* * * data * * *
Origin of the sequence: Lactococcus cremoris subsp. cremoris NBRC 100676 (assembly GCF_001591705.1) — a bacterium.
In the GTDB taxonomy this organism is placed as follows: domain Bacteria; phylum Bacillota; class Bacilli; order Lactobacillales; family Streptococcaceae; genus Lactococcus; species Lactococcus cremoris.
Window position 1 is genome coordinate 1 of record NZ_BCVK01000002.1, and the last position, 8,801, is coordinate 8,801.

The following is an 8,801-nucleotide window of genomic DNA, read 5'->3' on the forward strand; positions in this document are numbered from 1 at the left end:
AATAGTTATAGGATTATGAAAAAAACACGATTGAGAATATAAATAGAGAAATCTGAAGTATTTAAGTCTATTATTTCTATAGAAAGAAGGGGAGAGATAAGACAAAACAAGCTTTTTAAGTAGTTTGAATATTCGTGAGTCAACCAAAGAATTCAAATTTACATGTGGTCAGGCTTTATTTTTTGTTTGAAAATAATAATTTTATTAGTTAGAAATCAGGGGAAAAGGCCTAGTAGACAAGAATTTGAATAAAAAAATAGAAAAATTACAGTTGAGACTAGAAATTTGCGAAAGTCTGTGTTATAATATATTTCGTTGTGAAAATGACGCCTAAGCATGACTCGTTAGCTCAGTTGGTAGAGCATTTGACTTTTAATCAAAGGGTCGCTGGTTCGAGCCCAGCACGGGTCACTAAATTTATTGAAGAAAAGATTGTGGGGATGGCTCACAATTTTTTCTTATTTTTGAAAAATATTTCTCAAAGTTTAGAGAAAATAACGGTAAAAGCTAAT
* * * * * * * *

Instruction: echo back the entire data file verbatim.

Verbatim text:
Origin of the sequence: Lactococcus cremoris subsp. cremoris NBRC 100676 (assembly GCF_001591705.1) — a bacterium.
In the GTDB taxonomy this organism is placed as follows: domain Bacteria; phylum Bacillota; class Bacilli; order Lactobacillales; family Streptococcaceae; genus Lactococcus; species Lactococcus cremoris.
Window position 1 is genome coordinate 1 of record NZ_BCVK01000002.1, and the last position, 8,801, is coordinate 8,801.

The following is an 8,801-nucleotide window of genomic DNA, read 5'->3' on the forward strand; positions in this document are numbered from 1 at the left end:
AATAGTTATAGGATTATGAAAAAAACACGATTGAGAATATAAATAGAGAAATCTGAAGTATTTAAGTCTATTATTTCTATAGAAAGAAGGGGAGAGATAAGACAAAACAAGCTTTTTAAGTAGTTTGAATATTCGTGAGTCAACCAAAGAATTCAAATTTACATGTGGTCAGGCTTTATTTTTTGTTTGAAAATAATAATTTTATTAGTTAGAAATCAGGGGAAAAGGCCTAGTAGACAAGAATTTGAATAAAAAAATAGAAAAATTACAGTTGAGACTAGAAATTTGCGAAAGTCTGTGTTATAATATATTTCGTTGTGAAAATGACGCCTAAGCATGACTCGTTAGCTCAGTTGGTAGAGCATTTGACTTTTAATCAAAGGGTCGCTGGTTCGAGCCCAGCACGGGTCACTAAATTTATTGAAGAAAAGATTGTGGGGATGGCTCACAATTTTTTCTTATTTTTGAAAAATATTTCTCAAAGTTTAGAGAAAATAACGGTAAAAGCTAAT